Michael Marchand of the Colville Tribes in Washington outside the courthouse in Nelson when Richard Desautel was acquitted last month. Bill Metcalfe photo.

Province appeals Sinixt hunting case

The appeal is expected to be heard in the fall.

The provincial crown is appealing the acquittal last month of a Sinixt man from the U.S. who was charged with hunting without a licence and hunting while not being a resident.

In 2010, Richard Desautel shot an elk near Castlegar, resulting in a 16-day trial in Provincial Court in Nelson earlier this year. Judge Lisa Mrozinski acquitted him on the grounds that even though he did not live in Canada he was part of an aboriginal “rights-bearing group.”

The appeal will be heard in B.C. Supreme Court in Nelson, probably in the fall of 2017.

The Notice of Appeal asserts that the judge was mistaken in her ruling that a person resident in the U.S. can have an aboriginal right to hunt, or any other aboriginal right, in Canada.

The crown says the judge was also mistaken in her ruling that a group residing in the U.S. can be a “rights-bearing aboriginal collective for the purposes of section 35 of the Constitution (the section that recognizes aboriginal and treaty rights in Canada).”

In a news release, Michael Marchand of the Confederated Colville Tribes in Washington State said, “We will not be deterred by this predictable move by the B.C. government. The Colville Tribes is absolutely committed to restore the rights of the Sinixt people. We’re prepared to fight for them for as long as it takes to win.”

The provincial crown prosecutor’s office declined to comment.

Get local stories you won't find anywhere else right to your inbox.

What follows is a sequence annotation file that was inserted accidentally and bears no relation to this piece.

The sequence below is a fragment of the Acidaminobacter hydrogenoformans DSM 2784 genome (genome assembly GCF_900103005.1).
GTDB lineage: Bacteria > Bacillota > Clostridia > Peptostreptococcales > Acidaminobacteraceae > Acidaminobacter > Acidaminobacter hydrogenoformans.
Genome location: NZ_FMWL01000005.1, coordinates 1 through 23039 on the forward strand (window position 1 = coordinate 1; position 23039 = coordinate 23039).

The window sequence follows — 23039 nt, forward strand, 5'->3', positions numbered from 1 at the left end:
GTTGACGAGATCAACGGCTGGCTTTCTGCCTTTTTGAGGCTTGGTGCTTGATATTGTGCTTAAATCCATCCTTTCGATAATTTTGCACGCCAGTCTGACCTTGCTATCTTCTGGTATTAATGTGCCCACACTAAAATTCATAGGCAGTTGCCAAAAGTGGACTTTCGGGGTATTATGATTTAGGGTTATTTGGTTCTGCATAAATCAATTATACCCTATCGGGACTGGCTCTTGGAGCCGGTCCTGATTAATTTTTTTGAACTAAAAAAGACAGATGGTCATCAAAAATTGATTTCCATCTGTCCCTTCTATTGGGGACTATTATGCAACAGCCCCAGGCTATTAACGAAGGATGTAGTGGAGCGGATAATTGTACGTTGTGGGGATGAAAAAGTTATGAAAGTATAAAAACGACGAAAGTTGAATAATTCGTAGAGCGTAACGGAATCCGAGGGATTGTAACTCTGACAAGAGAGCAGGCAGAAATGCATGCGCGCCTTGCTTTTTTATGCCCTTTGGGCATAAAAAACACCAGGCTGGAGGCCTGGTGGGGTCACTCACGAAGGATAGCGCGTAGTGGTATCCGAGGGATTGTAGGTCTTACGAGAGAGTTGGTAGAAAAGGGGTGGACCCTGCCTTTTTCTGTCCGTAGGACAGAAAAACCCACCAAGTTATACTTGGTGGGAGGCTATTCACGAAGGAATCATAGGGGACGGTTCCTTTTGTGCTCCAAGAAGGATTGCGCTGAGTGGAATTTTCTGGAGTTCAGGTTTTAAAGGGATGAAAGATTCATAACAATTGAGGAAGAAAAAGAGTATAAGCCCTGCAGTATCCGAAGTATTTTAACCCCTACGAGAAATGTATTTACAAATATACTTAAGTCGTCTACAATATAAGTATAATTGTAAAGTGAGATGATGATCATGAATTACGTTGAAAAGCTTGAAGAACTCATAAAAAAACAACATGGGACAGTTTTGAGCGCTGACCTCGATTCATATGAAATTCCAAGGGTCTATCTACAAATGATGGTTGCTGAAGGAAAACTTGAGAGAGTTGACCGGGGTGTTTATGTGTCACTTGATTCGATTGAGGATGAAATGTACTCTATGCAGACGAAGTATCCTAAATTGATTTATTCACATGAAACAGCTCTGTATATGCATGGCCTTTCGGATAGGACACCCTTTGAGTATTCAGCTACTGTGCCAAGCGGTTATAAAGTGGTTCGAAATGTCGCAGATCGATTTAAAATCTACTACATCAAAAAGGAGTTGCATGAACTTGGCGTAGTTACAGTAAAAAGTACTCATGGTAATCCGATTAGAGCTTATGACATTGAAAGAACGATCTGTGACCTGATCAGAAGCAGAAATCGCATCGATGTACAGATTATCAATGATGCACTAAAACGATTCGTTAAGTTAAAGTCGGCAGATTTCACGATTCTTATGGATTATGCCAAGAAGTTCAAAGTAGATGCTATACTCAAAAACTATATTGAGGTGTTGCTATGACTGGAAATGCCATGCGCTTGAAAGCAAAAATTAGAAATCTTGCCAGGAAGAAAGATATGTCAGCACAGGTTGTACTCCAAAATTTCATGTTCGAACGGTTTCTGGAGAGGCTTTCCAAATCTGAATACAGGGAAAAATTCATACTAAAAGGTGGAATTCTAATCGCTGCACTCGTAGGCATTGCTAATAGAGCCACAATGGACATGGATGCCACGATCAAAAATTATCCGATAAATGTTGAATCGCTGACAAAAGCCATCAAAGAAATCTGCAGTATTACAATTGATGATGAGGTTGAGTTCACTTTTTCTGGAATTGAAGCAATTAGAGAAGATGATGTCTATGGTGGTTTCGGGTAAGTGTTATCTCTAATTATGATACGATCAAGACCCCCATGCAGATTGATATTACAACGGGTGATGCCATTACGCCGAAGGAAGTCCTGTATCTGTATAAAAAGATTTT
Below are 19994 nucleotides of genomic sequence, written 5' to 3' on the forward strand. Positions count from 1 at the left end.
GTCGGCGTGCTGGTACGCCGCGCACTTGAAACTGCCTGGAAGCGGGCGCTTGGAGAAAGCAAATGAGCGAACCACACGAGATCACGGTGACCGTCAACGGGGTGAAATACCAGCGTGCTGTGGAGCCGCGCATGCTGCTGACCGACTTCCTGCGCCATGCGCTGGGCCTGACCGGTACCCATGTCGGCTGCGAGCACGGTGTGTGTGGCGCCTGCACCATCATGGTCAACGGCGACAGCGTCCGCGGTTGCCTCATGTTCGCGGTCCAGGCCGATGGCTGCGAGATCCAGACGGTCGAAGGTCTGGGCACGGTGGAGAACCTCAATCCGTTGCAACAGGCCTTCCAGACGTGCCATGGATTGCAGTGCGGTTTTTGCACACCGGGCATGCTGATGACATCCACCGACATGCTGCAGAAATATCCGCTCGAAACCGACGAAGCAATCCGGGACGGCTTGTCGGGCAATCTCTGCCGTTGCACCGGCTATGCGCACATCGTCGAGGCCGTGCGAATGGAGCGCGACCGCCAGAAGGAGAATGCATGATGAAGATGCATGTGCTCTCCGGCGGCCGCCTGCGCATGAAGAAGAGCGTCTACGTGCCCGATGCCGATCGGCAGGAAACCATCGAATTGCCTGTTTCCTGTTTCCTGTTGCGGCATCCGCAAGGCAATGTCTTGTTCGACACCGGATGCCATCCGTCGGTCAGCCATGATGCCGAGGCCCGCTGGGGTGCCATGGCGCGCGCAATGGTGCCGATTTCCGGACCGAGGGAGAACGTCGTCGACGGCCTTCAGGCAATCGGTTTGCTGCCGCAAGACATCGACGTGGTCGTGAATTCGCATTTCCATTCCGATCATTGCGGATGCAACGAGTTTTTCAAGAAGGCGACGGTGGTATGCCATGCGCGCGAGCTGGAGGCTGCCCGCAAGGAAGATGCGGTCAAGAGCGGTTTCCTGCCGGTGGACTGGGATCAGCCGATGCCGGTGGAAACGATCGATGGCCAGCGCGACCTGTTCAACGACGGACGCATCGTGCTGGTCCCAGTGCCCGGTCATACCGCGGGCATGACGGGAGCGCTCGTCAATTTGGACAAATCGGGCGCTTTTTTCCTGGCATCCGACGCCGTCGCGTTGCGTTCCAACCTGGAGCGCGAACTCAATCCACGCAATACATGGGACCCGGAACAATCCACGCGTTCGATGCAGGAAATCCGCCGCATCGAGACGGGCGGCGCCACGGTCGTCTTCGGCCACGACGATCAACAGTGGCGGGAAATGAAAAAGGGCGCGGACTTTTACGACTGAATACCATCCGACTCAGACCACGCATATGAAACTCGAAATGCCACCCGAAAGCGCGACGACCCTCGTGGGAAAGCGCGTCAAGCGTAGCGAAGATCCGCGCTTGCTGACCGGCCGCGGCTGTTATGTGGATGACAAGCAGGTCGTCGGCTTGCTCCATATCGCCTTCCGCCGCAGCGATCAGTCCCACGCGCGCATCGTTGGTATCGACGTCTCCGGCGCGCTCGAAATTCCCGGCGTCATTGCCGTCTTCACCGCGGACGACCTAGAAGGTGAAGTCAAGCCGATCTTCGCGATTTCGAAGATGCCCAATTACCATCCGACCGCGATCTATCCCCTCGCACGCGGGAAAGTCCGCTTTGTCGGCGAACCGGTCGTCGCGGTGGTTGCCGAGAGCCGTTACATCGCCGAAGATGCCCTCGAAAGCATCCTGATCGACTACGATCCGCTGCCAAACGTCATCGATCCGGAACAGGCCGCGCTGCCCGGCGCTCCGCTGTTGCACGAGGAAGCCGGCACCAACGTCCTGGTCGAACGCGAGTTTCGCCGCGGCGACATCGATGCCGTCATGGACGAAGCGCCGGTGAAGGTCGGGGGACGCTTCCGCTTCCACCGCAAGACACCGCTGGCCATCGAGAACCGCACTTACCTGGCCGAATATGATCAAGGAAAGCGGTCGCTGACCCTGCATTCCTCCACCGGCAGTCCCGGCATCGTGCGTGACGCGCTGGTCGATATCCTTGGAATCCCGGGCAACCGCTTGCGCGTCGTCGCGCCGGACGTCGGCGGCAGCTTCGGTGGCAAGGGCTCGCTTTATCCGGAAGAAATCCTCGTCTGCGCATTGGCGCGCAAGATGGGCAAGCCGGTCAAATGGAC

Sign up here

Just Posted

Provincial COVID-19 data can now be used for B.C. to prepare for a second wave

In the past week, B.C. has seen a slight spike in daily test-positive case counts

Haitian foster children arrive in Nelson after months-long lobbying effort

Marie-Paule Brisson and Sebastien De Marre have parented girls age 12 and 8 since they were babies

Trail RCMP, coroner, investigating fisherman’s sudden death

The Maple Ridge man, in his 50s, died while fishing on a bridge near Trail

From baseball stars to forest fires: Southeast Fire Centre water bomber has an interesting past

Tanker 489 is stationed in Castlegar this year, but in the 1960s it belonged to the L.A. Dodgers.

QUIZ: Are you ready for a summer road trip?

How much do you really know about roads, motor vehicles and car culture? Take this quiz to find out.

Genetic detectives begin work to trace spread of COVID-19 in Canada

The kinds of genetic technology being used for this project did not exist when SARS hit Canada in 2003

Sports fishers protest Fraser River Chinook closures

Public Fishery Alliance wants hatchery fish open for harvest

Amber Alert for two Quebec girls cancelled after bodies found

Romy Carpentier, 6, Norah Carpentier, 11, and their father, Martin Carpentier, missing since Wednesday

B.C. man prepares to be first to receive double-hand transplant in Canada

After the surgery, transplant patients face a long recovery

Grocers appear before MPs to explain decision to cut pandemic pay

Executives from three of Canada’s largest grocery chains have defended their decision to end temporary wage increases

Bringing support to Indigenous students and communities, while fulfilling a dream

Mitacs is a nonprofit organization that operates research and training programs

RCMP ‘disappointed’ by talk that race a factor in quiet Rideau Hall arrest

Corey Hurren, who is from Manitoba, is facing 22 charges

NHL’s Canadian hubs offer little economic benefit, but morale boost is valuable: experts

Games are slated to start Aug. 1 with six Canadian teams qualifying for the 24-team resumption of play

Most Read